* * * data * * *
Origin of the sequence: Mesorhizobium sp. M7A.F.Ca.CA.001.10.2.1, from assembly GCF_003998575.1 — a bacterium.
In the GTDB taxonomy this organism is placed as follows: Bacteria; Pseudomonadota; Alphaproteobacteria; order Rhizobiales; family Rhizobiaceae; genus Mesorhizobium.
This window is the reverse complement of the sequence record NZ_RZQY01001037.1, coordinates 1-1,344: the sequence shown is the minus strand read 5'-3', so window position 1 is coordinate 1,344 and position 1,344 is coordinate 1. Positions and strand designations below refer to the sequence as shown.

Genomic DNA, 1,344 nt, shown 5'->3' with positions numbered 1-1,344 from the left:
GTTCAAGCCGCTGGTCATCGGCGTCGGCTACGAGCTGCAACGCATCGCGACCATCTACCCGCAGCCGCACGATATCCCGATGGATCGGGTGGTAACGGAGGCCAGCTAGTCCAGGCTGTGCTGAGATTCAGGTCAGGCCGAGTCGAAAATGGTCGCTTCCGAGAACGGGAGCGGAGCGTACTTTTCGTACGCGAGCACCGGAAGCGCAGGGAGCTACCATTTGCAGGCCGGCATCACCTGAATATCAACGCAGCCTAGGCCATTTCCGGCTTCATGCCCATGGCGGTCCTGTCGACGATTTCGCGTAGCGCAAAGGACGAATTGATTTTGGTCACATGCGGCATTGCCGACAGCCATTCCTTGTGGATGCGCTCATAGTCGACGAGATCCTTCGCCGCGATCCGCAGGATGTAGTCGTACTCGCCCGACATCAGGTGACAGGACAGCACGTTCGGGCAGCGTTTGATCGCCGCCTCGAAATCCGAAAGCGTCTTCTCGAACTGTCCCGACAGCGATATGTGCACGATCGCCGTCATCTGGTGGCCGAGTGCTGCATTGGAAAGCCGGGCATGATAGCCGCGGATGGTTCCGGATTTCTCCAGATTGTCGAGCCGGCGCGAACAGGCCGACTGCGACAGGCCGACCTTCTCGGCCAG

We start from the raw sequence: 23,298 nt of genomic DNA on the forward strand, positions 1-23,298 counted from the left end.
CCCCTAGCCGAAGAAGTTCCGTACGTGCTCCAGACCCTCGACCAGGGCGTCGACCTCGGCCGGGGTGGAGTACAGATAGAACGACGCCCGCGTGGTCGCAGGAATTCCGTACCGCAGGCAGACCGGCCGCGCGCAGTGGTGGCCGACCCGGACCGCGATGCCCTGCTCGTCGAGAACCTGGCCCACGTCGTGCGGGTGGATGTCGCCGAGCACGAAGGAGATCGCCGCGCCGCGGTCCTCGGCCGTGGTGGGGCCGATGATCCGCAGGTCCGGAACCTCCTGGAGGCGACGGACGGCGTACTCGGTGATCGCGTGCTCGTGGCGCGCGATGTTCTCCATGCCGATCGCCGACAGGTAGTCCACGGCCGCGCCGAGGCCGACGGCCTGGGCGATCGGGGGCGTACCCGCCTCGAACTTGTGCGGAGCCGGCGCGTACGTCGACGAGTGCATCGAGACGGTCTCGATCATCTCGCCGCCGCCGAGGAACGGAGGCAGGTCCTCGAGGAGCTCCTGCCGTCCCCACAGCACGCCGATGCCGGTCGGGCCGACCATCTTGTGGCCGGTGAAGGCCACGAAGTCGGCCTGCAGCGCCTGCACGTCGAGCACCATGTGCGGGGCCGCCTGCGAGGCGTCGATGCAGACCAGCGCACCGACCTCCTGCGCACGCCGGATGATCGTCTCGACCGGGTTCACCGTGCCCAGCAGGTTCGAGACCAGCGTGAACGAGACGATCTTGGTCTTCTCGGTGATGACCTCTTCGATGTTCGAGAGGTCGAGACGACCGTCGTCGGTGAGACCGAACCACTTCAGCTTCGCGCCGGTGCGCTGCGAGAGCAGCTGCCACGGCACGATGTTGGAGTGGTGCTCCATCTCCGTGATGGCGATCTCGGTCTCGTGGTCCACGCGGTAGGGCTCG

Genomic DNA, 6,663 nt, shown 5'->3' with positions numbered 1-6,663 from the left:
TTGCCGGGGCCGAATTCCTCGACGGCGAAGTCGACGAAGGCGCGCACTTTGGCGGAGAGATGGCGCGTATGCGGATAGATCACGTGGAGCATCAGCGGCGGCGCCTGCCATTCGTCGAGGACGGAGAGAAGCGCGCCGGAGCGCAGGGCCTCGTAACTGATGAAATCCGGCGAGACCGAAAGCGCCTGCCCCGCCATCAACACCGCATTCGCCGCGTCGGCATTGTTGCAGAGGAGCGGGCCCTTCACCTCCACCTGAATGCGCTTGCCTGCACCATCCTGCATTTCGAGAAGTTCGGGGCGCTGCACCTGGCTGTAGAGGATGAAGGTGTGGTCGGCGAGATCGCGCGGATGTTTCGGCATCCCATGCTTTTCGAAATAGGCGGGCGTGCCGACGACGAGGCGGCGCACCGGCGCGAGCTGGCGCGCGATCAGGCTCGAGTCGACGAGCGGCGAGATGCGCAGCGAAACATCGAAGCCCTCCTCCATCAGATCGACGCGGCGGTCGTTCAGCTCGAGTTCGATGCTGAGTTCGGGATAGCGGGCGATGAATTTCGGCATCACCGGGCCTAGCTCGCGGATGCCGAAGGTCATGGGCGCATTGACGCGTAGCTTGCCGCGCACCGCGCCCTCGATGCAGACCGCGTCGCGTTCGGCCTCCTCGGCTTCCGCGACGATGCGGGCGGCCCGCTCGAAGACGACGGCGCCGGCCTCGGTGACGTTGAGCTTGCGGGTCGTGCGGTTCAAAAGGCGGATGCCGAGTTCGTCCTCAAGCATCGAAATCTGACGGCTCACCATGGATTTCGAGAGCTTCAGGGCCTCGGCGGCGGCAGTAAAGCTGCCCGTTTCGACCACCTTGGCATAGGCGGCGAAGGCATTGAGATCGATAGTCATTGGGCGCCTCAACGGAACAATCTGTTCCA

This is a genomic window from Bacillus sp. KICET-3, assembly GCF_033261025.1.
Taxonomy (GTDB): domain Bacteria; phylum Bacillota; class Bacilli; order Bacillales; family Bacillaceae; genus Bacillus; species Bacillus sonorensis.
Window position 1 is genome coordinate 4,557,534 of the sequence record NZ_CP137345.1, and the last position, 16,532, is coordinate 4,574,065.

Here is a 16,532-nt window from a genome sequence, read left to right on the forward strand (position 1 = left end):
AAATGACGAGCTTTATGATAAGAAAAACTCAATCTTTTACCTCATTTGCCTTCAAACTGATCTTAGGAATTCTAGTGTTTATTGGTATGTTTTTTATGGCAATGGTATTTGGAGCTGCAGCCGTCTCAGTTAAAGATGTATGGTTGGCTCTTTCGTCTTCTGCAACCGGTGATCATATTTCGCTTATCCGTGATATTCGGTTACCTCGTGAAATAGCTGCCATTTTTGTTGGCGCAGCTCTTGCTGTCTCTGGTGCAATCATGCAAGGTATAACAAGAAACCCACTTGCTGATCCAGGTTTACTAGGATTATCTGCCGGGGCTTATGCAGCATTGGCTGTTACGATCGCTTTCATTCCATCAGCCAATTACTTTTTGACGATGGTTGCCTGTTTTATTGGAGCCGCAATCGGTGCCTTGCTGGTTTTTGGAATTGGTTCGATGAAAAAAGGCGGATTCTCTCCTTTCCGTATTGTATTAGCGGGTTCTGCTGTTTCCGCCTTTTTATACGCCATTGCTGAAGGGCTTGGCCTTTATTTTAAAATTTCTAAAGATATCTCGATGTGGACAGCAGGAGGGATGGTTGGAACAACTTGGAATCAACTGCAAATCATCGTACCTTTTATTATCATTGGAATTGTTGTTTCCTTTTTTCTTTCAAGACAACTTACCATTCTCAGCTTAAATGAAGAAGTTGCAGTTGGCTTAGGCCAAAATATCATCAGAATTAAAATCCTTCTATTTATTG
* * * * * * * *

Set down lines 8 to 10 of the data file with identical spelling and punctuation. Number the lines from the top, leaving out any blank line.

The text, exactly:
Genomic DNA, 6,663 nt, shown 5'->3' with positions numbered 1-6,663 from the left:
TTGCCGGGGCCGAATTCCTCGACGGCGAAGTCGACGAAGGCGCGCACTTTGGCGGAGAGATGGCGCGTATGCGGATAGATCACGTGGAGCATCAGCGGCGGCGCCTGCCATTCGTCGAGGACGGAGAGAAGCGCGCCGGAGCGCAGGGCCTCGTAACTGATGAAATCCGGCGAGACCGAAAGCGCCTGCCCCGCCATCAACACCGCATTCGCCGCGTCGGCATTGTTGCAGAGGAGCGGGCCCTTCACCTCCACCTGAATGCGCTTGCCTGCACCATCCTGCATTTCGAGAAGTTCGGGGCGCTGCACCTGGCTGTAGAGGATGAAGGTGTGGTCGGCGAGATCGCGCGGATGTTTCGGCATCCCATGCTTTTCGAAATAGGCGGGCGTGCCGACGACGAGGCGGCGCACCGGCGCGAGCTGGCGCGCGATCAGGCTCGAGTCGACGAGCGGCGAGATGCGCAGCGAAACATCGAAGCCCTCCTCCATCAGATCGACGCGGCGGTCGTTCAGCTCGAGTTCGATGCTGAGTTCGGGATAGCGGGCGATGAATTTCGGCATCACCGGGCCTAGCTCGCGGATGCCGAAGGTCATGGGCGCATTGACGCGTAGCTTGCCGCGCACCGCGCCCTCGATGCAGACCGCGTCGCGTTCGGCCTCCTCGGCTTCCGCGACGATGCGGGCGGCCCGCTCGAAGACGACGGCGCCGGCCTCGGTGACGTTGAGCTTGCGGGTCGTGCGGTTCAAAAGGCGGATGCCGAGTTCGTCCTCAAGCATCGAAATCTGACGGCTCACCATGGATTTCGAGAGCTTCAGGGCCTCGGCGGCGGCAGTAAAGCTGCCCGTTTCGACCACCTTGGCATAGGCGGCGAAGGCATTGAGATCGATAGTCATTGGGCGCCTCAACGGAACAATCTGTTCCA

This is a genomic window from Bacillus sp. KICET-3, assembly GCF_033261025.1.